Tardiness costs businesses in the United States more than $3 billion a year. But the cost is not just limited to those who are late. When one person is tardy, the trickle-down effect is enormous. Other employees are forced to accommodate the late person’s schedule, creating a lot of unnecessary work and frustration. This can lead to animosity and (worse) creates the impression that you have a double standard for some staff members vs. others.
It sends an unspoken message that the behavior is somehow okay. And it is not.
However, if you address employee lateness correctly, you can resolve the problem quickly, easily and painlessly. Have no idea how? Following these 6 tips will lead you in the right direction.
- Address the problem immediately. Be proactive and deal with the situation as soon as you see a pattern forming.
- Meet in private with the offender. It may be tempting to address the issue in a generic manner in front of the whole staff. Even though you may think that you are creating policy by addressing everyone, you are – in fact – watering down the message. Schedule a time to meet privately, so the offender fully understands the issue and is less likely to become defensive.
- When you talk, verbalize the issue – in the right way. Do not attack the employee. Remember, you are upset at the behavior, not the person. So instead explain the importance of being on time and how it contributes to the success of your company.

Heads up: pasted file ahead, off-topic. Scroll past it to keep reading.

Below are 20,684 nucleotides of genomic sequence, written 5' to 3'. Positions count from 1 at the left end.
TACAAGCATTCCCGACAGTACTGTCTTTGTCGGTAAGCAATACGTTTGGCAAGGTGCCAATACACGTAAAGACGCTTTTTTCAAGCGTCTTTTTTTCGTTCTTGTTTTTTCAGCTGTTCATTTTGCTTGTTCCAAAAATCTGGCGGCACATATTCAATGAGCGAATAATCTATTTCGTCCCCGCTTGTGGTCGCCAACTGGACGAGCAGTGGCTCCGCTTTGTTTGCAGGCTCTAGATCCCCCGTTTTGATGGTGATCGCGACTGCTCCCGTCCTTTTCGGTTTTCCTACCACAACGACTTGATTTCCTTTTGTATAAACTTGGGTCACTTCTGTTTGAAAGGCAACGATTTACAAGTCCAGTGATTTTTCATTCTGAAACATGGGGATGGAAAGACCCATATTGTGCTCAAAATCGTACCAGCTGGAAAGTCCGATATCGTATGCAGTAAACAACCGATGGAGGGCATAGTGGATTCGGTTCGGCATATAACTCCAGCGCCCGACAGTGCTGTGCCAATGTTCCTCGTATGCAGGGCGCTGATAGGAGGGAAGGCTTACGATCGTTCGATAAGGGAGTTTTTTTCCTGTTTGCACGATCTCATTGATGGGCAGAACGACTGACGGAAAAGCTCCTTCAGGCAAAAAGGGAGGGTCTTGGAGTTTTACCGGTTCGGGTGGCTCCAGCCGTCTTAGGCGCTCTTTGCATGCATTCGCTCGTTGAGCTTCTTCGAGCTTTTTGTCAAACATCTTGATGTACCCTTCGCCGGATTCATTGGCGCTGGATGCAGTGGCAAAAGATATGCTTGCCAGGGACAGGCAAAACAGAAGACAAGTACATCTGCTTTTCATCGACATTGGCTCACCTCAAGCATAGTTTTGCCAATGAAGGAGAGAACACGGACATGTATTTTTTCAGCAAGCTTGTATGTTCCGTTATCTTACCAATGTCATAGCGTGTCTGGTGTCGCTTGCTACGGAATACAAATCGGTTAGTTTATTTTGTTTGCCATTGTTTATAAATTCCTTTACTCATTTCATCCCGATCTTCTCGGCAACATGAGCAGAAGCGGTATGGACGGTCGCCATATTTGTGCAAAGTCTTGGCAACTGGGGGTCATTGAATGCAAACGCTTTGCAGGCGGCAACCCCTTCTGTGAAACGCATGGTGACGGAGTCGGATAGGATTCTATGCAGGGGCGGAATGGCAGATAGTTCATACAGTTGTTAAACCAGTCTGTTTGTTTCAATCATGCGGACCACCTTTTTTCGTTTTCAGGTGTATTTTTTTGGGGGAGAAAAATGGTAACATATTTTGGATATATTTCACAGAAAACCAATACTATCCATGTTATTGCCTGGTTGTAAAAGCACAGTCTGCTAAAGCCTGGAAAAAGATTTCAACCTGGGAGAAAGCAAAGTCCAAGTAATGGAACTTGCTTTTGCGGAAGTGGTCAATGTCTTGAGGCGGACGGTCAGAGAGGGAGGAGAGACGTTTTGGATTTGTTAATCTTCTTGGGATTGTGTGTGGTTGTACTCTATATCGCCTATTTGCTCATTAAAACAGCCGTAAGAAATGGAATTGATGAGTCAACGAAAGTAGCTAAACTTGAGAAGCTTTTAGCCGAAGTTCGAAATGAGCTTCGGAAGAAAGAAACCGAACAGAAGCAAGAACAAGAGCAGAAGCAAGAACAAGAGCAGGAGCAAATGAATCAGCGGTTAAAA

- Come up with an action plan. Find out why the employee is chronically late. If there are legitimate reasons (medical issues or family obligations), discuss reasonable ways you could work together to overcome the problem. A later start time or a more flexible schedule may instantly solve the issue.
- Develop a policy and clearly outline the consequences. Keep a written or digital record when an employee arrives late – as well as the excuses and develop a company-wide policy that addresses the consequences for tardiness employees. This includes occasional tardiness and behavior that may affect your bottom line or tarnish a client relationship.
- Document the issue. This is something you should do during the entire process. Document when and why the employee is late. Write down what was discussed during your meeting(s). If a formal warning is required, write it down and require the employee to sign it. This way, if you do need to terminate the employee, you’ll have the written evidence you need.
Dealing with chronic tardiness at your company?
Snelling can help. As a leading national staffing firm, we can quickly replace an employee who is not meeting expectations. We carefully screen and interview all candidates, to ensure they have the work ethic needed to fit in well within your organization. Contact Snelling today for more information.